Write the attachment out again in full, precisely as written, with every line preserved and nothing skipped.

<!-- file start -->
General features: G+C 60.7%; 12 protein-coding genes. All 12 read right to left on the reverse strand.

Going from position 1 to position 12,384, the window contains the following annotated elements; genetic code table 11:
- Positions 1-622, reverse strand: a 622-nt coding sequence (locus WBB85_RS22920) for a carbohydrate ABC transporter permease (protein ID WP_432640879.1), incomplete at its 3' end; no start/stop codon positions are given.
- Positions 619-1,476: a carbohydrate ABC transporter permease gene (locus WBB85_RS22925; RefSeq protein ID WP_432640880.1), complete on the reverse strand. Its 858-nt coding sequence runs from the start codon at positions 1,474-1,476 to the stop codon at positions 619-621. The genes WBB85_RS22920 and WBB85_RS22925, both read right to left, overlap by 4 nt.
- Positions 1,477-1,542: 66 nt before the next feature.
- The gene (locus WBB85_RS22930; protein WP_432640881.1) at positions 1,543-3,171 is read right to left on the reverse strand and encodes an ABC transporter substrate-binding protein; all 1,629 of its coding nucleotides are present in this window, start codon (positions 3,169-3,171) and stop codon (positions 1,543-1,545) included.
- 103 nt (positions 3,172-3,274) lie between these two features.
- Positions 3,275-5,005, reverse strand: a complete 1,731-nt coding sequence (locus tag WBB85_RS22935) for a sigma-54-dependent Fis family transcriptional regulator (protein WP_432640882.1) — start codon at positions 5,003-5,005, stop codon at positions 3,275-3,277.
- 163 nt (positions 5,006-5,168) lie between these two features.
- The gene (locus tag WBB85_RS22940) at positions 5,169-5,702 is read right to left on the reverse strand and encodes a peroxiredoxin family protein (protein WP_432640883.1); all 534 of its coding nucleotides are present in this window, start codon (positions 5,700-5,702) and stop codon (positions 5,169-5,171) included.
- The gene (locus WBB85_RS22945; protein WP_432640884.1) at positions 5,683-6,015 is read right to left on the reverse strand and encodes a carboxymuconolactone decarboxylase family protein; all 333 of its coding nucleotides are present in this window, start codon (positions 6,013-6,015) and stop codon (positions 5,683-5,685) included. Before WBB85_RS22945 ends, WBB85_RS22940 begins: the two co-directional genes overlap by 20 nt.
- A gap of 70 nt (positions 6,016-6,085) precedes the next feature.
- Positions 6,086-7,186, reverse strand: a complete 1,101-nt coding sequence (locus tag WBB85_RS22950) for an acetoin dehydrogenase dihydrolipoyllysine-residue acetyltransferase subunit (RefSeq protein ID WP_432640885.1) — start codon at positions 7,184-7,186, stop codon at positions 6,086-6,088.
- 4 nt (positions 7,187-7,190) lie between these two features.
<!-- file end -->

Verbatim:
General features: G+C 60.7%; 12 protein-coding genes. All 12 read right to left on the reverse strand.

Going from position 1 to position 12,384, the window contains the following annotated elements; genetic code table 11:
- Positions 1-622, reverse strand: a 622-nt coding sequence (locus WBB85_RS22920) for a carbohydrate ABC transporter permease (protein ID WP_432640879.1), incomplete at its 3' end; no start/stop codon positions are given.
- Positions 619-1,476: a carbohydrate ABC transporter permease gene (locus WBB85_RS22925; RefSeq protein ID WP_432640880.1), complete on the reverse strand. Its 858-nt coding sequence runs from the start codon at positions 1,474-1,476 to the stop codon at positions 619-621. The genes WBB85_RS22920 and WBB85_RS22925, both read right to left, overlap by 4 nt.
- Positions 1,477-1,542: 66 nt before the next feature.
- The gene (locus WBB85_RS22930; protein WP_432640881.1) at positions 1,543-3,171 is read right to left on the reverse strand and encodes an ABC transporter substrate-binding protein; all 1,629 of its coding nucleotides are present in this window, start codon (positions 3,169-3,171) and stop codon (positions 1,543-1,545) included.
- 103 nt (positions 3,172-3,274) lie between these two features.
- Positions 3,275-5,005, reverse strand: a complete 1,731-nt coding sequence (locus tag WBB85_RS22935) for a sigma-54-dependent Fis family transcriptional regulator (protein WP_432640882.1) — start codon at positions 5,003-5,005, stop codon at positions 3,275-3,277.
- 163 nt (positions 5,006-5,168) lie between these two features.
- The gene (locus tag WBB85_RS22940) at positions 5,169-5,702 is read right to left on the reverse strand and encodes a peroxiredoxin family protein (protein WP_432640883.1); all 534 of its coding nucleotides are present in this window, start codon (positions 5,700-5,702) and stop codon (positions 5,169-5,171) included.
- The gene (locus WBB85_RS22945; protein WP_432640884.1) at positions 5,683-6,015 is read right to left on the reverse strand and encodes a carboxymuconolactone decarboxylase family protein; all 333 of its coding nucleotides are present in this window, start codon (positions 6,013-6,015) and stop codon (positions 5,683-5,685) included. Before WBB85_RS22945 ends, WBB85_RS22940 begins: the two co-directional genes overlap by 20 nt.
- A gap of 70 nt (positions 6,016-6,085) precedes the next feature.
- Positions 6,086-7,186, reverse strand: a complete 1,101-nt coding sequence (locus tag WBB85_RS22950) for an acetoin dehydrogenase dihydrolipoyllysine-residue acetyltransferase subunit (RefSeq protein ID WP_432640885.1) — start codon at positions 7,184-7,186, stop codon at positions 6,086-6,088.
- 4 nt (positions 7,187-7,190) lie between these two features.